PORT WASHINGTON, NY — For more than two weeks, Port Washington mother Diana Berrent has been a prisoner in her own bedroom after testing positive for the coronavirus, self-isolating not only from the outside world but from her husband and two children. While she’s still showing symptoms, her condition is gradually improving, and she’s now hoping to help others fight the virus.
“I am feeling much, much better. I’m still symptomatic,” Berrent told Patch. “There’s an unrelenting headache, stomach issue that’s lingering longer than you’d imagine. But I am so much better, and I’m close to being just fine. It’ll be a while before I feel 100 percent back to myself.”
On March 13, Berrent said she woke up with a 102-degree fever. Immediately, she knew something was awry.
“I hadn’t had a fever in over a decade,” she said. “So I knew that something was immediately wrong. I had every symptom in the book.”
A test would later confirm her worst fears: She was infected with the COVID-19 disease, as it’s officially known. She became one of the first people on Long Island to contract it. However, even before a test confirmed what she had already suspected, she knew she had to self-isolate, doing so just 15 minutes after waking up with the initial symptoms.
“I quickly gathered everything I needed, grabbed my laptop, went into my bedroom, and I have not been out since,” she said. “Thank goodness that I didn’t. I did post all of my whereabouts on Facebook even before I had the positive diagnosis because I was so concerned. I have spoken to everybody I’ve had contact with and, thank goodness, so far I have not given it to anybody else.”
According to Berrent, she believes she contracted the coronavirus March 9 while meeting with about eight others on Great Neck. It wasn’t until several days later, however, that she began feeling sick. Most of the people at that meeting with her are also now sick. One was even hospitalized.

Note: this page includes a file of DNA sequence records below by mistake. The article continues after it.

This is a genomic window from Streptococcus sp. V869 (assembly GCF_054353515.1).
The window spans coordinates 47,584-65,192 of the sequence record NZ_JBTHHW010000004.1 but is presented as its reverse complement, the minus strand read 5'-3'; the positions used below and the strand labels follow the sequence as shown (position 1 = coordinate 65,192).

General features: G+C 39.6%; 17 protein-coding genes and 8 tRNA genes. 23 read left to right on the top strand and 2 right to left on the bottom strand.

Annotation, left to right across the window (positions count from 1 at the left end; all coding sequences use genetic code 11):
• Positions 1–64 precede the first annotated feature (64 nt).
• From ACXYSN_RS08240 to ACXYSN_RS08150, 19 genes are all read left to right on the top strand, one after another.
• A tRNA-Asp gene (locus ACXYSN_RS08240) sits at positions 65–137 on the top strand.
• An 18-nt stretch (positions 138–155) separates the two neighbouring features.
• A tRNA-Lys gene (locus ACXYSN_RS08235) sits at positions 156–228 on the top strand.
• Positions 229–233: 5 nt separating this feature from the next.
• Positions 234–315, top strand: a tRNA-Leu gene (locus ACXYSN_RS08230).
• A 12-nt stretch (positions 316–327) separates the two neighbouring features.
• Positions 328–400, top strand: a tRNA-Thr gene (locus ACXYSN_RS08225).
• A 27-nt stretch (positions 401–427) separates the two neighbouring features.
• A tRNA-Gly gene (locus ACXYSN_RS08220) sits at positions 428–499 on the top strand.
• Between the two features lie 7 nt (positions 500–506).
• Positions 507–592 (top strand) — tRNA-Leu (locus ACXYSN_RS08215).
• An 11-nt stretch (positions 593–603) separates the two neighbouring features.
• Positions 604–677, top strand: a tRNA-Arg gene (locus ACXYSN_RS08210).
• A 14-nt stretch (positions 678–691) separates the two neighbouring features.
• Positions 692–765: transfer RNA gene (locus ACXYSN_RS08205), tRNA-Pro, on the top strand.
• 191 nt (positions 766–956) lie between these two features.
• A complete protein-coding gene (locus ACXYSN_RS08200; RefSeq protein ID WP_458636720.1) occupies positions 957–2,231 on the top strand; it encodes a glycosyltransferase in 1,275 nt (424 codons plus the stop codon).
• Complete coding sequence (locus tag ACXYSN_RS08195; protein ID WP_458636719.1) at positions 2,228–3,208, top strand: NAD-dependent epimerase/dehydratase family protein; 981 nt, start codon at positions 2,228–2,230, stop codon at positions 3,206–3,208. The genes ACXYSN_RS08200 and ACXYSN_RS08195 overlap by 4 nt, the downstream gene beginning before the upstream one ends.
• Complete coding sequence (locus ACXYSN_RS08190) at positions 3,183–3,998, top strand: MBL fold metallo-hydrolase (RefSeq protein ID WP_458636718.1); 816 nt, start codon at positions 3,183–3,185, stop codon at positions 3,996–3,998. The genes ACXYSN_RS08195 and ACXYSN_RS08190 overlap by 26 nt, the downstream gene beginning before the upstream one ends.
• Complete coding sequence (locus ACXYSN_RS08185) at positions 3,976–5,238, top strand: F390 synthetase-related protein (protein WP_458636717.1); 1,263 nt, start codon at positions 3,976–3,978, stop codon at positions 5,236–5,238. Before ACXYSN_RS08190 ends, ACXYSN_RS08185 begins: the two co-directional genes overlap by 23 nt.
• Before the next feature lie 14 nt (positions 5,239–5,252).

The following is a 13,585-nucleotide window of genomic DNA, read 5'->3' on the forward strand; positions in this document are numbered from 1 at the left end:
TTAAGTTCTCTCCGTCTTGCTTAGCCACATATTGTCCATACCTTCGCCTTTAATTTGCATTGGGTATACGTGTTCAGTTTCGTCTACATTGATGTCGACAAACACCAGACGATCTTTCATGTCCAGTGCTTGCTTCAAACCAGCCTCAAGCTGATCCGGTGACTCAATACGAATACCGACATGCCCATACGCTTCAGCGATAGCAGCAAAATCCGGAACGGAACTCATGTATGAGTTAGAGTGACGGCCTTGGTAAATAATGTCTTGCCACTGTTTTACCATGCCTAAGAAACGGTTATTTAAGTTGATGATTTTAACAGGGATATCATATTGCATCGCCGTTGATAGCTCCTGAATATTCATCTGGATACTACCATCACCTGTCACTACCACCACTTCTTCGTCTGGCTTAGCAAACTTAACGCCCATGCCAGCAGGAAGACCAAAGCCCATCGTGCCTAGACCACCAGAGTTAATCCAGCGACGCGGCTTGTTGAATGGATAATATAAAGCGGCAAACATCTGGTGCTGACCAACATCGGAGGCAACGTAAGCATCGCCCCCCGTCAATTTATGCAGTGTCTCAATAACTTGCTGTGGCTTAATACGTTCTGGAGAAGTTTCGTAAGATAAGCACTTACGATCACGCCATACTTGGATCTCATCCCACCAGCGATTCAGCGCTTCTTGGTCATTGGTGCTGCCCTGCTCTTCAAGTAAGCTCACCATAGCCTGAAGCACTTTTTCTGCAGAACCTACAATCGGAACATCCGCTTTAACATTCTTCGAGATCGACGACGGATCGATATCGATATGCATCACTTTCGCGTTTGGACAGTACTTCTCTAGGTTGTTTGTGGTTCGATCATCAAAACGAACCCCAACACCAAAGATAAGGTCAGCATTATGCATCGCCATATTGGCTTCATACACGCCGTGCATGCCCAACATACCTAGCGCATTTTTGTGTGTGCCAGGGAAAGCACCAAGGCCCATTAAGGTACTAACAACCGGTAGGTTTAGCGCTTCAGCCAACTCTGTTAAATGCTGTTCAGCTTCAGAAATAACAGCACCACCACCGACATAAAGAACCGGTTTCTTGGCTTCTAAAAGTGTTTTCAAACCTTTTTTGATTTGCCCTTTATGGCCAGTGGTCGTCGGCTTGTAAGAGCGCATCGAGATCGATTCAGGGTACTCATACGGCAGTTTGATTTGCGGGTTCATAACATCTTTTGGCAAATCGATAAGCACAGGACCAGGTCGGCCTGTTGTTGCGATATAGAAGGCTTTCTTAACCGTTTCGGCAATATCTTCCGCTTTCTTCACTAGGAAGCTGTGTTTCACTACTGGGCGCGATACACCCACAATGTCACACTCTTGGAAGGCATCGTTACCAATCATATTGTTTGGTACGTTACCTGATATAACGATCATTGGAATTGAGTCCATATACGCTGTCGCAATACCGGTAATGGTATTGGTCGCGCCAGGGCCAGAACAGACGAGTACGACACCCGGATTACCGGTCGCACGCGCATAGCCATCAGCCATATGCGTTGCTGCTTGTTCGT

“This virus is deadly,” she said. “It is so contagious.”
Although the elderly and people with underlying conditions are most susceptible to catching the virus, Berrent, 45, who has no underlying health issues, said the virus shows no bias. Everyone is at risk.
“I now people who are my age and on ventilators right now,” she stressed. “There are people younger than me who have already died from this. This is not just affecting old people. There is no one who is safe.”
She is pleading with people who continue to ignore state and local orders to minimize contact with the public to heed the warning. It is the only way to “flatten the curve” and keep even more people from contracting the virus, she stressed.
“In order to contain it, every single person has a responsibility to act as if they are already infected. And every single person they infect is either their best friend or their grandmother,” she said.
Although Berrent remains isolated in her bedroom away from her husband and two children, she’s not just sitting there feeling sorry for herself. She said she has decided to become part of the solution to hopefully help minimize the spread of the virus by starting the group, Survivor Corps.
“The advantage of being the first person diagnosed with COVID-19 in your area is that you also get to be the first survivor. Realizing I had a role to play, I am working to create an opt-in database of people around the country who have tested positive and have recovered from the virus,” she said.
The U.S. Centers for Disease and Control and Prevention is currently working to develop a new lab test to assist with efforts to determine how much of the U.S. population has been exposed to the new coronavirus. According to the CDC, the antibodies detected by this test indicate that a person had an immune response to COVID-19, whether symptoms developed from infection or the infection was asymptomatic. In order to develop the test, the CDC needs blood samples from people who had COVID-19 at least 21 days after their symptoms first started.
By creating her platform, Berrent said she hopes to provide research institutes with an easy way to connect with COVID-19 survivors directly, so the sickest among us can be helped without further delay.
“Once the antibody test is released and the suspicion of immunity is 100 percent confirmed, we as survivors will be superheroes,” she said. “We can volunteer on the front lines.”
To learn more about Survivor Corps, click here.